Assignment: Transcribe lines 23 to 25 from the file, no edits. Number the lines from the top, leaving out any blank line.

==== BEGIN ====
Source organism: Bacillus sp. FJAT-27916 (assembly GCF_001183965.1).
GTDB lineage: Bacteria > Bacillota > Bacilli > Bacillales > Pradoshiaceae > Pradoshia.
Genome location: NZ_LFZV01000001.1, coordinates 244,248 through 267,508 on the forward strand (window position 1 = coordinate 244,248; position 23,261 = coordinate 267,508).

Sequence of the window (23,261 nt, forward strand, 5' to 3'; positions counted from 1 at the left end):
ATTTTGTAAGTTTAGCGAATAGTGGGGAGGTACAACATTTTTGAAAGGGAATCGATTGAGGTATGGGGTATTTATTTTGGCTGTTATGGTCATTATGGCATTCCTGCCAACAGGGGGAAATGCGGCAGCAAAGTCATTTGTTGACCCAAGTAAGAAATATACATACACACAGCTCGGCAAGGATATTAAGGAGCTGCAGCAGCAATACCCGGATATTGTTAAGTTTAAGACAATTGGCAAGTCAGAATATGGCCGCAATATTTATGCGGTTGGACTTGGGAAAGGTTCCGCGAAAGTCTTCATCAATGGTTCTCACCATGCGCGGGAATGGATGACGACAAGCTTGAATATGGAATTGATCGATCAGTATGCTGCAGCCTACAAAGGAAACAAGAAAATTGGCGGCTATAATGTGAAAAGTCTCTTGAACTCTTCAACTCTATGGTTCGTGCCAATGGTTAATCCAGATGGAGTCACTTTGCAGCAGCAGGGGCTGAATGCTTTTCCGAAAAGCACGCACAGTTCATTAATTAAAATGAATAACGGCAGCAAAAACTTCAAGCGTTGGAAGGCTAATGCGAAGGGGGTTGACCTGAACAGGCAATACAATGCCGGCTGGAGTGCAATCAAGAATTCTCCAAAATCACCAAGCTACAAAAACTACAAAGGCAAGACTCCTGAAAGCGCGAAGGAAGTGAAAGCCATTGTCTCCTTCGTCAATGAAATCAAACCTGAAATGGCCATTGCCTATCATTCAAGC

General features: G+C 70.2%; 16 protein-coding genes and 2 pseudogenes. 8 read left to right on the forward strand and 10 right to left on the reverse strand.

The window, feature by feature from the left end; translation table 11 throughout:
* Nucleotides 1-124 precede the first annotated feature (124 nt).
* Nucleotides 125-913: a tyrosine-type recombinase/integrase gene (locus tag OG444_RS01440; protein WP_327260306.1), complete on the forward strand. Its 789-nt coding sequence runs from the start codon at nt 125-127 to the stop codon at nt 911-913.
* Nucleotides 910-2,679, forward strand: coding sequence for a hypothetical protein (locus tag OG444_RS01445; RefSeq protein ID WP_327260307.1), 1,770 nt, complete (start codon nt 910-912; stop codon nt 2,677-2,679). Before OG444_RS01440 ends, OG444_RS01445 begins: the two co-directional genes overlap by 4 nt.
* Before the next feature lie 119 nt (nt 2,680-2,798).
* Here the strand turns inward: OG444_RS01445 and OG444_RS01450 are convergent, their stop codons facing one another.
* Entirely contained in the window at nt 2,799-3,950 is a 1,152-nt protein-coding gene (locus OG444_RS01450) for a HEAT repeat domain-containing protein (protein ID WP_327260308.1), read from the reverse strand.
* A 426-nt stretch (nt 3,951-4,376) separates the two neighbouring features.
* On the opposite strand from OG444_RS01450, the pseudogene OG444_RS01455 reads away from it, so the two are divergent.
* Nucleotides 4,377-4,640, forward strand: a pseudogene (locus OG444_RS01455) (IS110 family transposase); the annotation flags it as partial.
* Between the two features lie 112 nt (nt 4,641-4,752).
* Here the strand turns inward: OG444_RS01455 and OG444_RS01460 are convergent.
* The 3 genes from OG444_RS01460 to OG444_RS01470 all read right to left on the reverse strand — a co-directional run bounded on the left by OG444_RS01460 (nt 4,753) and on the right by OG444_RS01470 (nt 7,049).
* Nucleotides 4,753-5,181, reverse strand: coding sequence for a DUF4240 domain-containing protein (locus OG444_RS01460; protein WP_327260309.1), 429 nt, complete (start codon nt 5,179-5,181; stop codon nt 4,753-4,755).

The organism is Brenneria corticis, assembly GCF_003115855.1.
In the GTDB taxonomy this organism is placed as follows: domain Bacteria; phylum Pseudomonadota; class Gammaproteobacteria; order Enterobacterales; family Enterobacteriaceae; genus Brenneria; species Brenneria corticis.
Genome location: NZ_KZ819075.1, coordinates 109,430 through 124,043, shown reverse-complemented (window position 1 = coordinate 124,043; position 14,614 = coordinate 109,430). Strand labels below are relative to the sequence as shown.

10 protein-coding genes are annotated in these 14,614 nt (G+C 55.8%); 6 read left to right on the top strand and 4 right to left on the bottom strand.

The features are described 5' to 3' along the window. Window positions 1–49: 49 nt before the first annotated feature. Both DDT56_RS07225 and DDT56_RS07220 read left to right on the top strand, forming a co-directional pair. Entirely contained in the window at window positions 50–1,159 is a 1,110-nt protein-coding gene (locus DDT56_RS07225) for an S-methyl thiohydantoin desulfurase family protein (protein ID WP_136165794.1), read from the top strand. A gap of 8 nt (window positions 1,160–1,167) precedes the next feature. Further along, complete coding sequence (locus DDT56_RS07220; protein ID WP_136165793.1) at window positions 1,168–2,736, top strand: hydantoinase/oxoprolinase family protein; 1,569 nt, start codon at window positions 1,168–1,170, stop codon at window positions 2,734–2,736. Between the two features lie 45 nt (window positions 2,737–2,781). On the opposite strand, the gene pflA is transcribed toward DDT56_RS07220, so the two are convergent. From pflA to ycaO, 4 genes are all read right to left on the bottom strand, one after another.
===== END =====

Genome location: NZ_KZ819075.1, coordinates 109,430 through 124,043, shown reverse-complemented (window position 1 = coordinate 124,043; position 14,614 = coordinate 109,430). Strand labels below are relative to the sequence as shown.

10 protein-coding genes are annotated in these 14,614 nt (G+C 55.8%); 6 read left to right on the top strand and 4 right to left on the bottom strand.

The features are described 5' to 3' along the window. Window positions 1–49: 49 nt before the first annotated feature. Both DDT56_RS07225 and DDT56_RS07220 read left to right on the top strand, forming a co-directional pair. Entirely contained in the window at window positions 50–1,159 is a 1,110-nt protein-coding gene (locus DDT56_RS07225) for an S-methyl thiohydantoin desulfurase family protein (protein ID WP_136165794.1), read from the top strand. A gap of 8 nt (window positions 1,160–1,167) precedes the next feature. Further along, complete coding sequence (locus DDT56_RS07220; protein ID WP_136165793.1) at window positions 1,168–2,736, top strand: hydantoinase/oxoprolinase family protein; 1,569 nt, start codon at window positions 1,168–1,170, stop codon at window positions 2,734–2,736. Between the two features lie 45 nt (window positions 2,737–2,781). On the opposite strand, the gene pflA is transcribed toward DDT56_RS07220, so the two are convergent. From pflA to ycaO, 4 genes are all read right to left on the bottom strand, one after another.